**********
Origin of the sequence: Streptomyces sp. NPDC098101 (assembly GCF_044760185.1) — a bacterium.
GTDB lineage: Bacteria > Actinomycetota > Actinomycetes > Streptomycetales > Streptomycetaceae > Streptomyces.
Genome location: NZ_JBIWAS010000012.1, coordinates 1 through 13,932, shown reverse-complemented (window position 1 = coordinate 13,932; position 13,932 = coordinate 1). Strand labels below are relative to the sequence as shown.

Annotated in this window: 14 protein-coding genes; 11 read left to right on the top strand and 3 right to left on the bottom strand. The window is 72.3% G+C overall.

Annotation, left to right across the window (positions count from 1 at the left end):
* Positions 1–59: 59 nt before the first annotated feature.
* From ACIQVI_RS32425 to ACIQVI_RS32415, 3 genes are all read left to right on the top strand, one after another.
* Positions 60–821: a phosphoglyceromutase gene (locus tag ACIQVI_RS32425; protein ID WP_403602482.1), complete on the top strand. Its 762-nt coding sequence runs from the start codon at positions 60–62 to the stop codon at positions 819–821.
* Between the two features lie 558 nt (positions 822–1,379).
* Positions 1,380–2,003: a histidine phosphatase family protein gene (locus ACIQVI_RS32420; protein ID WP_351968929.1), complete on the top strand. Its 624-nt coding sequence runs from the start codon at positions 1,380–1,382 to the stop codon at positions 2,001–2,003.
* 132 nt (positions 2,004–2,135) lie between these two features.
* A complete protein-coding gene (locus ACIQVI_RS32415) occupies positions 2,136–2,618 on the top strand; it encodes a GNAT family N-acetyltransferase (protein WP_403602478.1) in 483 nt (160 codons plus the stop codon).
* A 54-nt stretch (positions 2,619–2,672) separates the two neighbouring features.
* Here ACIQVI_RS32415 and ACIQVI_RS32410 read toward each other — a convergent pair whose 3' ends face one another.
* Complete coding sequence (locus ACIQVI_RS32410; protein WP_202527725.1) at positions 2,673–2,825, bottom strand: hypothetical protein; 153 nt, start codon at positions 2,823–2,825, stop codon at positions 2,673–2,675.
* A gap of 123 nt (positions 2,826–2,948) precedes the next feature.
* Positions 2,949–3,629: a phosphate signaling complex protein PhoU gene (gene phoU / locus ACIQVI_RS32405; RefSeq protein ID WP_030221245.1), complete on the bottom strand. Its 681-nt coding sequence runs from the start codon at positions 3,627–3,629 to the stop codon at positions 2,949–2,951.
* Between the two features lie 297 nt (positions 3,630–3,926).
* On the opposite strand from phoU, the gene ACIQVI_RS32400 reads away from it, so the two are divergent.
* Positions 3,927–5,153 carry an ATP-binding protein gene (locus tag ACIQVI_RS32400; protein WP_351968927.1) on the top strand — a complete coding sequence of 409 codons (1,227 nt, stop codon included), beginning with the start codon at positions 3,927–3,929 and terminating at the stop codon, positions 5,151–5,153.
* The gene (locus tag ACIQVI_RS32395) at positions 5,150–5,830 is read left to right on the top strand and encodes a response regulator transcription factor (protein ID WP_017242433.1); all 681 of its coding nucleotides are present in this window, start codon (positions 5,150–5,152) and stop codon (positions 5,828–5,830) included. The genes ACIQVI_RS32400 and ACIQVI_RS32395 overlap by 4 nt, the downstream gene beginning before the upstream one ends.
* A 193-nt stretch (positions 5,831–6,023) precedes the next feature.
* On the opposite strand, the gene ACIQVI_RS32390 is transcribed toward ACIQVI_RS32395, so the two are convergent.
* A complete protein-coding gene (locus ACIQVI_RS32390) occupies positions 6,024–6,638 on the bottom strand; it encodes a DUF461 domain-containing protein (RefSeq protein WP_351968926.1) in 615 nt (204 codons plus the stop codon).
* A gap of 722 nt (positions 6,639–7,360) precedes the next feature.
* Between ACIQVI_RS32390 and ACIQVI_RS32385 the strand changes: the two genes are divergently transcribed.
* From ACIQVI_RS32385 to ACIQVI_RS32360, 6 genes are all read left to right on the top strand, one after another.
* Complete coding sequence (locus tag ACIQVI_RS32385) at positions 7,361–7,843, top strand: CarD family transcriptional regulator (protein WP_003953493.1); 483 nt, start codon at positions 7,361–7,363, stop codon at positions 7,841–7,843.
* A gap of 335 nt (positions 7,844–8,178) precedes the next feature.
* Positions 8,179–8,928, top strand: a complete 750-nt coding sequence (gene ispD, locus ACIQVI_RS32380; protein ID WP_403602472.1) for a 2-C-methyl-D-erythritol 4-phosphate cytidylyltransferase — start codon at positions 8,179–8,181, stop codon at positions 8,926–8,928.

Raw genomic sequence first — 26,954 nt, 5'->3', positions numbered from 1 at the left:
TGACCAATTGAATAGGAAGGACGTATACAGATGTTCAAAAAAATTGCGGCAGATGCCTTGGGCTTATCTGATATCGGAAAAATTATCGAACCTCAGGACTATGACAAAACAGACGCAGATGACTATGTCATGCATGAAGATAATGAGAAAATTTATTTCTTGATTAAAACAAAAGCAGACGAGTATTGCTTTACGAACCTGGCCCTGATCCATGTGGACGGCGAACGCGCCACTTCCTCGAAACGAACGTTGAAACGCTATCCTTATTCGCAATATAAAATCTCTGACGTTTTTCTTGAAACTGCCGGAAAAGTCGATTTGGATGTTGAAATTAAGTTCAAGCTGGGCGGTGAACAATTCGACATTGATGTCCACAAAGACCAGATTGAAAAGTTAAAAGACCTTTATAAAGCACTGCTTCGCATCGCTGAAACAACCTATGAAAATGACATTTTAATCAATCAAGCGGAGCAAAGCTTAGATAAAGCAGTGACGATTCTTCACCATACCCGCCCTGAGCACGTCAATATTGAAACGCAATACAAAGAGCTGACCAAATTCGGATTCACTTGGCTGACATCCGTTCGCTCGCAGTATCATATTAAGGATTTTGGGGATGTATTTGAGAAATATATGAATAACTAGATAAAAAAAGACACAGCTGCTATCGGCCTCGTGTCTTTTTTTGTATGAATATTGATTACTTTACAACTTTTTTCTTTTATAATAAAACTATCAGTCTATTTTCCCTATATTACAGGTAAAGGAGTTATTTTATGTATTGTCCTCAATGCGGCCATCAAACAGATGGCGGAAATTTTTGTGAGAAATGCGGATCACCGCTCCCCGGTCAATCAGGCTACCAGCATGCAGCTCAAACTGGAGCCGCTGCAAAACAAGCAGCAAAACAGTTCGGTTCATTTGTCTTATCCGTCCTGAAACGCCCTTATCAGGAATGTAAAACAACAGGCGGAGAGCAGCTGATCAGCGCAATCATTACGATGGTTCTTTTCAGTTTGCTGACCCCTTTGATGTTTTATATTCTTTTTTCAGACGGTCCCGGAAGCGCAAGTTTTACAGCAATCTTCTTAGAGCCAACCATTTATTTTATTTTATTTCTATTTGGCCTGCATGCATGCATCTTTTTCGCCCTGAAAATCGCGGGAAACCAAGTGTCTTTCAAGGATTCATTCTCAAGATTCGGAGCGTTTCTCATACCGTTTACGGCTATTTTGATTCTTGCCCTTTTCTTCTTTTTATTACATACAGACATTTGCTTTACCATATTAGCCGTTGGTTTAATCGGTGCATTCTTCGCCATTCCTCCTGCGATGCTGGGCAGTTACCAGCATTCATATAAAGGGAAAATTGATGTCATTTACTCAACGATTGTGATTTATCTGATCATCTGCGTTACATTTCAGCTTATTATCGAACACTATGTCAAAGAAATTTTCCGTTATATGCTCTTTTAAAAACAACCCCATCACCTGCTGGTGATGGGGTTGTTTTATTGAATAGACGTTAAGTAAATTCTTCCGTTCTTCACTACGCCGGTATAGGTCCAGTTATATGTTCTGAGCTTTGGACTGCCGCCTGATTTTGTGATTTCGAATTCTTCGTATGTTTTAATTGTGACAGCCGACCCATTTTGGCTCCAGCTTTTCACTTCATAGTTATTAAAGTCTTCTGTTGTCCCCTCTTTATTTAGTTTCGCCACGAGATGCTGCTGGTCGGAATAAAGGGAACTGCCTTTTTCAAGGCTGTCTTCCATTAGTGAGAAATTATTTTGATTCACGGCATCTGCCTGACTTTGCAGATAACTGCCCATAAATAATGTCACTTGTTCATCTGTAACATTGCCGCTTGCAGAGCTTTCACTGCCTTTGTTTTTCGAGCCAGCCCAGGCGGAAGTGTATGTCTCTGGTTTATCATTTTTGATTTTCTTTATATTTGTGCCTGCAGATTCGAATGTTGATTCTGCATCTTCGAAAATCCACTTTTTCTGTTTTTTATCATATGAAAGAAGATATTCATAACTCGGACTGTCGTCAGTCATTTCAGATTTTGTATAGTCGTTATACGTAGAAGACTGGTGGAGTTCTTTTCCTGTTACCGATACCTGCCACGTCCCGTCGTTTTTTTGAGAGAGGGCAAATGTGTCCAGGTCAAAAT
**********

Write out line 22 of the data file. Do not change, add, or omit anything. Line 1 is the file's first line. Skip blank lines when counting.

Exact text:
* A 193-nt stretch (positions 5,831–6,023) precedes the next feature.